Our Gospel reading today is one of the most difficult passages of the New Testament to deal with for several reasons. It is widely known as the Slaughter of the Innocents. While there are a number of stories in the Bible that are difficult to read/hear, Herod's murdering the innocent children of Bethlehem in his attempt to kill a potential threat to his throne must be among the top. Part of our abhorrence at the passage of course is simply the idea that a ruler of a nation would order the massacre of little children and babies; but it is utterly astonishing that this passage could come so close to and in fact just after our celebration of the birth of Jesus who brings the promise of healing, restoration and salvation to the world. How on earth can we hold these two things together?
To begin we need to understand that Herod's brutality was legendary as the 1st century historian Josephus recorded. In the passage itself, Matthew writes that Herod became distraught when he learned from the Magi that an astrological sign had indicated the birth of a Judean King (2:1-8). When the Magi did not return to report the location of this newborn King, Herod realized that he been tricked and "he was infuriated, and he sent and killed the children in and around Bethlehem who were two years old or under" (2:16). Already, we’re given our first hint about having to hold together Jesus’s coming into the world and the stark reality of violence we see around us. We live, as I’ve said before, ‘in between times’ the already of Jesus’s coming and the ‘not yet’ of the final consummation when all of us will be gathered to him completely. But what does this mean? Well it means that there is a reason, some reason that we have all been given time – your grandparents, your parents, you, your children, grand children, even great grandchildren – that all things weren’t completed with Jesus’s death and resurrection i.e. that time simply didn’t end there.
The tremendously difficult part of this (especially for those who suffer brutal losses) is that we’re often left wondering how or why God could allow something that seems to defy God’s love for us to occur. After all, some of the things that we know have happened in history, let alone our own lives have consequences that will sometimes shatter our beliefs, hopes and dreams, and leave us wailing with Rachel, as Matthew puts it, with the parents of those children massacred by Herod, with those snuffed out in the furnaces of the holocaust, crushed by the Ottoman Empire, or civil warfare, or thrown into pits body upon body in the ‘ethnic cleansing’ of former Yugoslavia, or Rwanda or Burundi, or murdered in homes or on the streets of Toronto for money, or drugs, or sex or uncontrolled rage.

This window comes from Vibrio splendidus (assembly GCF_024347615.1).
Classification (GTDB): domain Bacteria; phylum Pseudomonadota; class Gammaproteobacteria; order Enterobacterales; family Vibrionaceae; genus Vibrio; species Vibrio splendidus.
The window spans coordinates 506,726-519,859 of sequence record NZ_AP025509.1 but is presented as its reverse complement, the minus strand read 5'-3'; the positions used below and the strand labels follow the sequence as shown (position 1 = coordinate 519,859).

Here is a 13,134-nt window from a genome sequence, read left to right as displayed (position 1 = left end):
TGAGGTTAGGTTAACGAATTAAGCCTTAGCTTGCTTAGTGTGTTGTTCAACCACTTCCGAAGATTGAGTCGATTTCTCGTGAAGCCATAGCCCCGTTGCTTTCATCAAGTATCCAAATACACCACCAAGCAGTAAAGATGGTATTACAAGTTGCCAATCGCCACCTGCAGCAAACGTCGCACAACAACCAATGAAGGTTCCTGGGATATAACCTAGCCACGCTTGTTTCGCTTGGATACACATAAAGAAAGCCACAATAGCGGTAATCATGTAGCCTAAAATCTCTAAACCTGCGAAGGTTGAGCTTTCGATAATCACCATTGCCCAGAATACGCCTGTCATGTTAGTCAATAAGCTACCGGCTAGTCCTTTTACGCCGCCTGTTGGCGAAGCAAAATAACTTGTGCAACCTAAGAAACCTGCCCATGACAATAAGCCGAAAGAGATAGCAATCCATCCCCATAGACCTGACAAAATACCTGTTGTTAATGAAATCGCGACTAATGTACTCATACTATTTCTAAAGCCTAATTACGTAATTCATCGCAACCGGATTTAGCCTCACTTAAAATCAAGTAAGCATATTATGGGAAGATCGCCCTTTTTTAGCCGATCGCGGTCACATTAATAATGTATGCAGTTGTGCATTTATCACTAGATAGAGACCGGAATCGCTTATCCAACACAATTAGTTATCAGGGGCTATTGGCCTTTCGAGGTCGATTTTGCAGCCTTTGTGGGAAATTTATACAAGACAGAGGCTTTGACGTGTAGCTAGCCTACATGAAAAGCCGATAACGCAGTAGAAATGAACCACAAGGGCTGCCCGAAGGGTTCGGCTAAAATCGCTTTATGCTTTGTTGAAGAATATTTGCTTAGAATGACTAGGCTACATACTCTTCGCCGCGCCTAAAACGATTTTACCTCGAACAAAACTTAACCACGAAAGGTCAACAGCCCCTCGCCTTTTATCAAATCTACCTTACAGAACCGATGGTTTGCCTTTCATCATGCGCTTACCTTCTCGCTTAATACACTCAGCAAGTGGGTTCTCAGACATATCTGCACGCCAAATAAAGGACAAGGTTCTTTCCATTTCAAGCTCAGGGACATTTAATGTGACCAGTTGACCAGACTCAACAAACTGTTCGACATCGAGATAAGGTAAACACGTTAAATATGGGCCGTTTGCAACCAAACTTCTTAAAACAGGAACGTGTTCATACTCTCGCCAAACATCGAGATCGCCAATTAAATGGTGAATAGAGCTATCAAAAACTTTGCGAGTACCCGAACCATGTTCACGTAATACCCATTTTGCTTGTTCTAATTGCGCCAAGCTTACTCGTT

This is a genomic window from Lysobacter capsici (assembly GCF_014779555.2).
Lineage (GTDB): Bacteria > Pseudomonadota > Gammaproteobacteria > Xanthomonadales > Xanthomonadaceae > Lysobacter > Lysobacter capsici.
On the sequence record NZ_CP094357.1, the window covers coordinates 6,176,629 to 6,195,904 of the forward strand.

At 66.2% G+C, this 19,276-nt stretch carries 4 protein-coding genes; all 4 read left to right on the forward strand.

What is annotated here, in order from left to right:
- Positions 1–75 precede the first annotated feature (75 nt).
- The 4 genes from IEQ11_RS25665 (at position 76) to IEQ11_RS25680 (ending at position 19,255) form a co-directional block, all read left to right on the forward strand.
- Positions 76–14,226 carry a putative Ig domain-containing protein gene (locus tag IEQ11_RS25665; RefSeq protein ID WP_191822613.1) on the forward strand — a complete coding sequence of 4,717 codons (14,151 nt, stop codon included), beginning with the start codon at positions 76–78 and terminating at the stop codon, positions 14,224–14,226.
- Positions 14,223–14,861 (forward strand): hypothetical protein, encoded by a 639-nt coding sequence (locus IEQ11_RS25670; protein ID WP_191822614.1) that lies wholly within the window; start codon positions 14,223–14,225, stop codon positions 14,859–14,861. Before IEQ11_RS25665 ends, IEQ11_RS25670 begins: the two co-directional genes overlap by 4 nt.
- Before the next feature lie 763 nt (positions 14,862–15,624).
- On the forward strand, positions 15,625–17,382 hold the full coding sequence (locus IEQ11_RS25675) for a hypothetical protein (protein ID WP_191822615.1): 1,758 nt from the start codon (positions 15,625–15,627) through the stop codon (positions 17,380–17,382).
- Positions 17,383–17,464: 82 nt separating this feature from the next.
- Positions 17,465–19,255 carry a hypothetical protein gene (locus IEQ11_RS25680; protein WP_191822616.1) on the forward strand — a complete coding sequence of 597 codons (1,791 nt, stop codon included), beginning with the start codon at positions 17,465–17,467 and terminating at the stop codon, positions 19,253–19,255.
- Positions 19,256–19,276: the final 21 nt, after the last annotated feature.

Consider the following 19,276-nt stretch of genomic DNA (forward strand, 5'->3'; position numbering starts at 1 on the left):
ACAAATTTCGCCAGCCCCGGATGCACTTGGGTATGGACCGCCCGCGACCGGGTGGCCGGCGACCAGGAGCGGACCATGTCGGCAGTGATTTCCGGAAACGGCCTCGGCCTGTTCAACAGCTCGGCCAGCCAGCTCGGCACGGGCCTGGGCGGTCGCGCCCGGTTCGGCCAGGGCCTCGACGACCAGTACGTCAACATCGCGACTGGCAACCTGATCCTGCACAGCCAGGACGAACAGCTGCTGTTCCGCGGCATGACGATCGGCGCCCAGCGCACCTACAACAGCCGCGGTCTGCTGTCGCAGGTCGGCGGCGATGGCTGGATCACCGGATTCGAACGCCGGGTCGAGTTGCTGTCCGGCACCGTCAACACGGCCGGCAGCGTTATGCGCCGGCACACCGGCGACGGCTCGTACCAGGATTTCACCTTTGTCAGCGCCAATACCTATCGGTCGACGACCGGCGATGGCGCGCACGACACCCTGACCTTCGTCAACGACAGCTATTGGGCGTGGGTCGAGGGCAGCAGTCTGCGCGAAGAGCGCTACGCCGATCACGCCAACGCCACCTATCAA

Now if Jesus were just a man who said nice spiritual things that we could follow in some way, or if he were God masquerading as a human, then I’m afraid that in fact the horrific events I’ve just described could only point to a world and to a human race that is rotten at its core. Why? Because the good acts of some people simply cannot overcome the consequences of the distortions in what it means to be a good human being or to live a good and faithful life that our history bears. These consequences are shared by all people and they’re referred to in Scripture as sin. But nor would it fit with God’s having created ‘good people’ if he was the one who had to end up exercising power to compel their love and obedience.
For when God created all things out of nothing, he made them all good. And because God is good, good is what all things must become. The catch is that goodness is concrete acts of living not for one’s own self, but for others. We know this because even when human beings turned away from God and made themselves the focus of their own love, bringing a cascade of consequences that often tears our relationships and our lives apart, God himself sent his Son, Jesus, who willingly and freely gave up his own life on the Cross to reconcile us to relationship with him and with one another. Therefore, we know what a good human life is: it is a life of willingly giving of ourselves for the sake of relationship with others. And we know why this is a good human life: because it points to who God is and thus to goodness itself. And so to the sure hope we have as Christians that God is making all things good in and through Jesus, even if we can’t always or ever see the fruit of God’s own labor in this matter.
This of course is the incarnation that we are in the process of celebrating. In theological terms, God sent Jesus into the world not thereby changing himself, but radically changing the world. That is, by coming into the world as the one who is eternally both fully human and fully God he is arranging what makes up this particular stretch of time – our human relationships – to his own life: the life, death and resurrection of Jesus. An existence and an act of pure love for God and neighbor. In practical terms this means that his own life death and resurrection is where all of our lives, in each of their particular struggles, sufferings, premature and or atrocious deaths, learnings, transformations, understandings, joys and ends, find their existence and their meaning.
But as we’ve seen, this reconciliation is not instantaneous. It’s actually a sort of repairing of the very fabric of our reality (what we call time) that creates a space for relationships that help us to recognize, learn about, tell about and thereby willingly be drawn near to God.